Been enjoying your reasonably-priced home internet connection recently? Don’t get too comfortable. US cable companies, led by Comcast, are all set to start increasing broadband prices dramatically, with price hikes of double current rates expected in the future.

That’s the conclusion of New Street Research and analyst Jonathan Chaplin, who released a new report that’s good news for the cable industry, and bad for anyone who doesn’t enjoy giving money to their local monopolist.

“We have argued that broadband is underpriced, given that pricing has barely increased over the past decade while broadband utility has exploded,” New Street’s report said. “Our analysis suggested a ‘utility-adjusted’ average revenue per user (ARPU) target of ~$90. Comcast recently increased standalone broadband to $90 (including modem), paving the way for faster ARPU growth as the mix shifts in favor of broadband-only households. Charter will likely follow, once they are through the integration of Time Warner Cable.” Those increases could be as much as double the current price, New Street notes.

The read-between-the-lines conclusion here is that cable companies will start leaning more heavily on broadband as a revenue generator, as cable packages start to decline — something’s that’s happening faster with every passing year. As people start eyeing internet-only cable packages combined with a live streaming service for TV, the cable companies can cut the price of the cable bundle to appear competitive with streaming services, but raise broadband pricing to compensate.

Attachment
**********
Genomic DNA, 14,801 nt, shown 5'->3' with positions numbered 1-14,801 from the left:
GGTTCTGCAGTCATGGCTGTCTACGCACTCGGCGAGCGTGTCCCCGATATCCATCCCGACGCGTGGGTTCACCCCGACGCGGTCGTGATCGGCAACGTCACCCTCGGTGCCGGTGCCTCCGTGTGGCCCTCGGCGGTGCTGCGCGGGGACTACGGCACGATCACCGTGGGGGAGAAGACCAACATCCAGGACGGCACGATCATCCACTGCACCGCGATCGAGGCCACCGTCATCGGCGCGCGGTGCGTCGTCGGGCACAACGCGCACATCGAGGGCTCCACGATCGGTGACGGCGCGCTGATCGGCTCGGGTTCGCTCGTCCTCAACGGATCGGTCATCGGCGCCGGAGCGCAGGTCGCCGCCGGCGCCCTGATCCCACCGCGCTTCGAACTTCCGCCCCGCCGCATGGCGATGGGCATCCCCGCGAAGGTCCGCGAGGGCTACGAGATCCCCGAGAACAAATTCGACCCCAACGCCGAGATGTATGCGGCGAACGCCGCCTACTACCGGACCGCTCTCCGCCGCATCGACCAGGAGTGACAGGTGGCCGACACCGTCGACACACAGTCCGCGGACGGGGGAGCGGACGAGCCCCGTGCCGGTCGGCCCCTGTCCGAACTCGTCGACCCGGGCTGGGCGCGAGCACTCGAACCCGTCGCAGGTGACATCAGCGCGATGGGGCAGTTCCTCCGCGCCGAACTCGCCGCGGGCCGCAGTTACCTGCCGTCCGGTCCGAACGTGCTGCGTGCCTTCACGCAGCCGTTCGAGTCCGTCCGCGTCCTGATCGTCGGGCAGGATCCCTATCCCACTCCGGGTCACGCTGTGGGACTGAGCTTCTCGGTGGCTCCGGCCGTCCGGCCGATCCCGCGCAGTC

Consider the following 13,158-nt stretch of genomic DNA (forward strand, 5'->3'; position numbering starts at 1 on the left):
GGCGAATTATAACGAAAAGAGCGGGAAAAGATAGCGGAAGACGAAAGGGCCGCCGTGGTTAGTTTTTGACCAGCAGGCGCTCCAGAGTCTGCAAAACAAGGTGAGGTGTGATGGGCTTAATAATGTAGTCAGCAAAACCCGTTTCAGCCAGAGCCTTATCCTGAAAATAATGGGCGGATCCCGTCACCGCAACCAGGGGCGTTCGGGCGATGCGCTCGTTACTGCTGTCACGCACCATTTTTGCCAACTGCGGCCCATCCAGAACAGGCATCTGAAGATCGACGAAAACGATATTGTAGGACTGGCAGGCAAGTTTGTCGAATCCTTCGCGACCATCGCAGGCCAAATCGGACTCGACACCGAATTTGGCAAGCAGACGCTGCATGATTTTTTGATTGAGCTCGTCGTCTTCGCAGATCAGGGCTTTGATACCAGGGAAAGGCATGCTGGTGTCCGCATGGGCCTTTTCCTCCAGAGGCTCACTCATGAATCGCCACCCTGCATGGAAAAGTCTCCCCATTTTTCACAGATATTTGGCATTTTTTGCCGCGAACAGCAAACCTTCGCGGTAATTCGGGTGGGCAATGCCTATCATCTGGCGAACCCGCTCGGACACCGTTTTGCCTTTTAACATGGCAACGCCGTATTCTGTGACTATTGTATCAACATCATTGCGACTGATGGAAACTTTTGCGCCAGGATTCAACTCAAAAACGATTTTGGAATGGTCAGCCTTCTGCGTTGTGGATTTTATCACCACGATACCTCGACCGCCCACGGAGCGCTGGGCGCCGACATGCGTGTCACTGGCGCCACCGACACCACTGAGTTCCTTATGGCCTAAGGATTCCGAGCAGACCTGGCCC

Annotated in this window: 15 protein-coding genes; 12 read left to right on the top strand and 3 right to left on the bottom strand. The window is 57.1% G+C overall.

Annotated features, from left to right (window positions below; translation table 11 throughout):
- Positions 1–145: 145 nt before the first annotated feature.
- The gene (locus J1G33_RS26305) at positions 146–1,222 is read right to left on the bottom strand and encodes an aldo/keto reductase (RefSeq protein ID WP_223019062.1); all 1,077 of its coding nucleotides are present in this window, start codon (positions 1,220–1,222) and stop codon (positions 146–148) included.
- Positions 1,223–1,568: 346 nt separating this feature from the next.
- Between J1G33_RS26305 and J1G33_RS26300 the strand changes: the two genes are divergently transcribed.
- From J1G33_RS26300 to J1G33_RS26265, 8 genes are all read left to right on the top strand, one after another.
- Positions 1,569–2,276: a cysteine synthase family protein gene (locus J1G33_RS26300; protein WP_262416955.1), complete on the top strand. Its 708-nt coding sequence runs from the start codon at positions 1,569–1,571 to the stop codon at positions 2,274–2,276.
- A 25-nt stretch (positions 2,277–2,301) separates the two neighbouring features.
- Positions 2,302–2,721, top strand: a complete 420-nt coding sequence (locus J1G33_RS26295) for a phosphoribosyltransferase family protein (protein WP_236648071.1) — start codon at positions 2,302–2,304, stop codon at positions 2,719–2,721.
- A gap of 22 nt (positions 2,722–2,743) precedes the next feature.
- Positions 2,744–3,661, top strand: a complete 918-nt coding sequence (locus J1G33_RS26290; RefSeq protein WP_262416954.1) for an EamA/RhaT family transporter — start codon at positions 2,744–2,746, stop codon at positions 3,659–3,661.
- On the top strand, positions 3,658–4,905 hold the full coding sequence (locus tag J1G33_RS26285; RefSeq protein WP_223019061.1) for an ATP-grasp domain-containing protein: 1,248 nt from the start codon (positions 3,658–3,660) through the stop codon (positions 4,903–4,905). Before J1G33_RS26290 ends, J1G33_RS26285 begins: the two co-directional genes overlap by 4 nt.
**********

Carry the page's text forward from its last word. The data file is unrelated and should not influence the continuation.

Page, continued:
The sad truth is that only one in five Americans actually has a choice of provider for high-speed broadband, so if you want internet at home, you’re going to have to pay for it. Cable companies will likely justify price increases by citing the cost of new investment in their networks, which is true in some sense. Running fiber (or experimenting with fixed wireless installs) is expensive and time-consuming, but it’s also a gradual process that networks will profit from for decades. As New Street’s report shows, price increases right now are happening because they can, not because they have to — and there’s nothing you can do about it.

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